To return to the jay and the acorns. Am I the jay, or the oak, or the acorns, or what am I? Can we see them separate? Well of course the jay is a bird, it flies away while the tree stays rooted. But the tree needs the bird, the bird needs the tree; they are a process, an encounter.

The work of the bird, the scattering and burying (planting) is its own reward. Providing that it can remember, then it can return to retrieve, and the reward is the eating.

To be seen, to be part of something, to be needed. These are what will never go away, and what work may hope to satisfy.

So for the jay, the work is the reward. And the strategy of the jay is interesting, because it is broad-based. The acorns are not all buried in one place, but widely. This makes sense. For the tree, the strategy is very simple, to offer from its own flesh, and with sufficient abundance. And where the opportunity is open, to take root deeply and in good time. The bird will come back for its reward, that much is given; the acorn is the token of an exchange.

To summarise. To narrow down on one thing only – this is not my strategy. To withhold the offering – this is not my strategy. To root shallowly – this is not my strategy. To follow the strategies of the jay and the oak, there must be faith in abundance, there must be patience and an offering, and there must be reciprocity.

Yours sincerely


art painting

mixed-media experiments

working towards creating a language of marks – for small scroll paintings I want to make. using a mixture of strange and beautiful materials – many failed experiments today

(teaching me humility, and all about the ways not to paint with sachets of double choc mocha, watercolour, instant coffee, ink, meths, wax, and varnish)


a letter about fear

I’ve been writing letters to myself first thing in the morning for the last two weeks.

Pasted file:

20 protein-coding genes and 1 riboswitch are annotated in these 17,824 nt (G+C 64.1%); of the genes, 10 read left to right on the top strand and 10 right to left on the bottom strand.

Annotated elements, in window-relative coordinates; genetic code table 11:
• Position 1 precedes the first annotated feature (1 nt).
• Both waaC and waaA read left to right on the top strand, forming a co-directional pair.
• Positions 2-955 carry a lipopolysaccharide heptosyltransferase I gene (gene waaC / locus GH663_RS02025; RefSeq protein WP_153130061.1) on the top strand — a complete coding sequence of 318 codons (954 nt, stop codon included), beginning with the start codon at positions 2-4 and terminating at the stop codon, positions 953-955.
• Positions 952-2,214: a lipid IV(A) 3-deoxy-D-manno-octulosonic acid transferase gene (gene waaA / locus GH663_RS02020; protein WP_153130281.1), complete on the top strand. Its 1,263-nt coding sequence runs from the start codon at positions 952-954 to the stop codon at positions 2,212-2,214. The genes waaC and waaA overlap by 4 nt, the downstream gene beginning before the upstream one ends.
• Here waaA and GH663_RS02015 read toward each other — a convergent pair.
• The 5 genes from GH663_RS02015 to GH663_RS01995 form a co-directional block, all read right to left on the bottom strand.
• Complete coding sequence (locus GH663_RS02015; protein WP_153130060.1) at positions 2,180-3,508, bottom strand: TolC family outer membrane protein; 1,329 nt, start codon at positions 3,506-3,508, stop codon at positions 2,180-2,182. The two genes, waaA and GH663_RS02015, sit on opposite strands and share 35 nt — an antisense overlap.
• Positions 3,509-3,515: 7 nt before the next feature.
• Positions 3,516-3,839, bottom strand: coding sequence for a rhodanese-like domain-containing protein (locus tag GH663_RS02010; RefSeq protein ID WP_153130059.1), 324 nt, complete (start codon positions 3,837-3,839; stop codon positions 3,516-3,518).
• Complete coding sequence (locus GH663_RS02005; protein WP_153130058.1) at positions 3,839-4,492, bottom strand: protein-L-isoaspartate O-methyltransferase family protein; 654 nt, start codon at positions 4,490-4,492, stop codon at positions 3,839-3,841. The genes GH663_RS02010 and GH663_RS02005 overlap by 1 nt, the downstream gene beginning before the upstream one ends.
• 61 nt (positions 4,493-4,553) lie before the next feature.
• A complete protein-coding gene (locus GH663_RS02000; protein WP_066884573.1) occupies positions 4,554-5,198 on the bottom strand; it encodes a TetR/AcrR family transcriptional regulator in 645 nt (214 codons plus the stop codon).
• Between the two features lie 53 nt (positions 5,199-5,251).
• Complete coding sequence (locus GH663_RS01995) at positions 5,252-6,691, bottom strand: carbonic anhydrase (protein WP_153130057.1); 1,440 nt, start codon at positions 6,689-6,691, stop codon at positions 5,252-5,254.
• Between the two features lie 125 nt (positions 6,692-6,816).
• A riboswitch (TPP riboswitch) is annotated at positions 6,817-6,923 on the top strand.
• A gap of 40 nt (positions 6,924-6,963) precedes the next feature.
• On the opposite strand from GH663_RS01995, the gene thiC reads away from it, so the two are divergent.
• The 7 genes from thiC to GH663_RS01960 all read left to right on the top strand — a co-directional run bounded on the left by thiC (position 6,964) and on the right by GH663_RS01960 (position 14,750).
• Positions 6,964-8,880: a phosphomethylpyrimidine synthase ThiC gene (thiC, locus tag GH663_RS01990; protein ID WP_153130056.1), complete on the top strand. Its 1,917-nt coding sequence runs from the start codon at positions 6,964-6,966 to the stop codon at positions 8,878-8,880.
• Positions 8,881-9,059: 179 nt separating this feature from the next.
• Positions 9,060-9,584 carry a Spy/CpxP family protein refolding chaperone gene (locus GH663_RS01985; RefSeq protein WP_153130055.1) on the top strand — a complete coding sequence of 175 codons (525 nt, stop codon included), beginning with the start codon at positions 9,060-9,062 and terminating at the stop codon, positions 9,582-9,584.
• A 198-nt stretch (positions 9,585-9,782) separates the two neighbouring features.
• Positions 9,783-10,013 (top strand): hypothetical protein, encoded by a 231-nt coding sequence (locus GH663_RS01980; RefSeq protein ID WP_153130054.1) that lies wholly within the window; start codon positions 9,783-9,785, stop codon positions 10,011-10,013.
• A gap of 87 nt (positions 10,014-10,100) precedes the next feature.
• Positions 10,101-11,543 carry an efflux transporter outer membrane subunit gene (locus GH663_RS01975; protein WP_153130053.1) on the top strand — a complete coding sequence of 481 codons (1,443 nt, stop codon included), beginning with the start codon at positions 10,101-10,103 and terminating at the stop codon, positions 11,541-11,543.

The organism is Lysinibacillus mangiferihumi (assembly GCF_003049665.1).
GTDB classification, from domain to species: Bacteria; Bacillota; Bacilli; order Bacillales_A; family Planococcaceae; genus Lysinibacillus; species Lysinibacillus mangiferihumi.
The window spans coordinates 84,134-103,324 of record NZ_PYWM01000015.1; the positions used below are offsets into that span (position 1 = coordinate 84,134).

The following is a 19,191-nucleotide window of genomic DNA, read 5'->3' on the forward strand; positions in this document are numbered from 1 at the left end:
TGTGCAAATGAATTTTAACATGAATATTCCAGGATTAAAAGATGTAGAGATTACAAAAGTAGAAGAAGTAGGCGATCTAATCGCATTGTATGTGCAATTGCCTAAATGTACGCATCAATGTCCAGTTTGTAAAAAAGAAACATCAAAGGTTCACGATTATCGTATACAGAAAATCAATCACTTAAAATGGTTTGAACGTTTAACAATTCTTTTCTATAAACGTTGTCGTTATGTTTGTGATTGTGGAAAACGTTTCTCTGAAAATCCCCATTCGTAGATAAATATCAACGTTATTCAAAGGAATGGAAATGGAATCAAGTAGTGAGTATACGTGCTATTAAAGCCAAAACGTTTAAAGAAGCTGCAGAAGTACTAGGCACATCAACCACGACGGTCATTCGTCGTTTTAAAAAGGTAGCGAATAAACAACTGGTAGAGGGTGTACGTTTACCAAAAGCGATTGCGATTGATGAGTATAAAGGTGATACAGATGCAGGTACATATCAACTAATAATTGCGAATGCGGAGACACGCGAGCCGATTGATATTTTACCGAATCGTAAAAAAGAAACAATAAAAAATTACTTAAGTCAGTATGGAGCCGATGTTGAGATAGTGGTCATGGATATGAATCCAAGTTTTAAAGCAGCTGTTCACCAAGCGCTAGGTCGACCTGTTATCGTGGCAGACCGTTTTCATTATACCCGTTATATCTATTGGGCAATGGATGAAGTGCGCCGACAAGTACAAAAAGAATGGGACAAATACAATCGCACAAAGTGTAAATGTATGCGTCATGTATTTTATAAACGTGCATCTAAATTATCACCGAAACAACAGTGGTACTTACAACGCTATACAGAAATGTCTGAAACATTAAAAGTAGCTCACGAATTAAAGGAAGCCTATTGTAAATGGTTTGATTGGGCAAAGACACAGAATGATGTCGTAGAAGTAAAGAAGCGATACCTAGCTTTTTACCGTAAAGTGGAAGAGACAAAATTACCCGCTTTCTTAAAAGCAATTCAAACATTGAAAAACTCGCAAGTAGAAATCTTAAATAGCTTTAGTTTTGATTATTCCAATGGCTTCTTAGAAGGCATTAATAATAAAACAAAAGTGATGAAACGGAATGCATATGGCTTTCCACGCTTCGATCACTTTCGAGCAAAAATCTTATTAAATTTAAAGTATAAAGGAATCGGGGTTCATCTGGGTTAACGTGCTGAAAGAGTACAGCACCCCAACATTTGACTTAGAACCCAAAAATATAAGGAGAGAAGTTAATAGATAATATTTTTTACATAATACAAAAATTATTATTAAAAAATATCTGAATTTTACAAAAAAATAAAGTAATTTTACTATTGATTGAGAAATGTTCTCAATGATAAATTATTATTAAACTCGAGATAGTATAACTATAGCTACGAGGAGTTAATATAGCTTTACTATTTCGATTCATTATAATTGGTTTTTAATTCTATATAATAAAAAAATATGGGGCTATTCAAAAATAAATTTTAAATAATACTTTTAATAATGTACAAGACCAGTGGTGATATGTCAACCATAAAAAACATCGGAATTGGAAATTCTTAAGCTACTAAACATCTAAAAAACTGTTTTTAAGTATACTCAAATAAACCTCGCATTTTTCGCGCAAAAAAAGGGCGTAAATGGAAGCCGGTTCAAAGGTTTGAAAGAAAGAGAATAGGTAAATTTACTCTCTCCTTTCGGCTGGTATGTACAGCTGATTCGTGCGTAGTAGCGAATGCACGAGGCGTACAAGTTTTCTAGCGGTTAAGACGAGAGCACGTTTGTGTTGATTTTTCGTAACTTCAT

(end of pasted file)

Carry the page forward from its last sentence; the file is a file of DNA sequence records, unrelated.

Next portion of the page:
This is something which came out of a conversation about an exciting upcoming project with – and the feeling that writing a letter every day to anyone, including oneself, could be transformative.

The letters are quite personal, as you may imagine. They are mostly about my work, and are powerful in places, rambling and unexpected in other places. Reading them back to myself it seems like a gift, giving me a whole clear pathway for my work.

The first letter was about fear. I share it because fear and courage are a real part of work – and in case it helps :


Dear Sian

What is it that you are afraid of? Is it that you are afraid of admitting what it is that you are afraid of? Of writing it down? Well let’s write it down then. Go there.

Afraid of having nothing to show for myself.

Afraid of expressing myself imperfectly.

Afraid of being unsophisticated, stupid, wrong. Of being seen and exposed as such.

[Like the time when …]

Am I afraid of the breadth of my interest, that I hold so many disparate threads, that they cannot be reconciled, do not fit together? Yes I am afraid of that. That what I do does not tend in a direction. That what I hold is a shapeless heap. That it is beyond me to give it cohesion. And of course this is true. Even Sherlock Holmes has cases which he cannot solve, resolve; and he does not exist.

But again this is because I tend to feel that what I do does not have value, is not good enough – if it does not end in finality, in a conclusion… I want to believe that I will find something out. Reveal truth. And the truth that I do reveal is not a bright mountain; it is small, dim, partial, multiple, changing. […]

Meanwhile, I’ll remind myelf that the best I can do, the only thing I can do, is to show up, to claim the right to exist, to be good enough. Every day. Do one small thing.

Yours truthfully

Sian “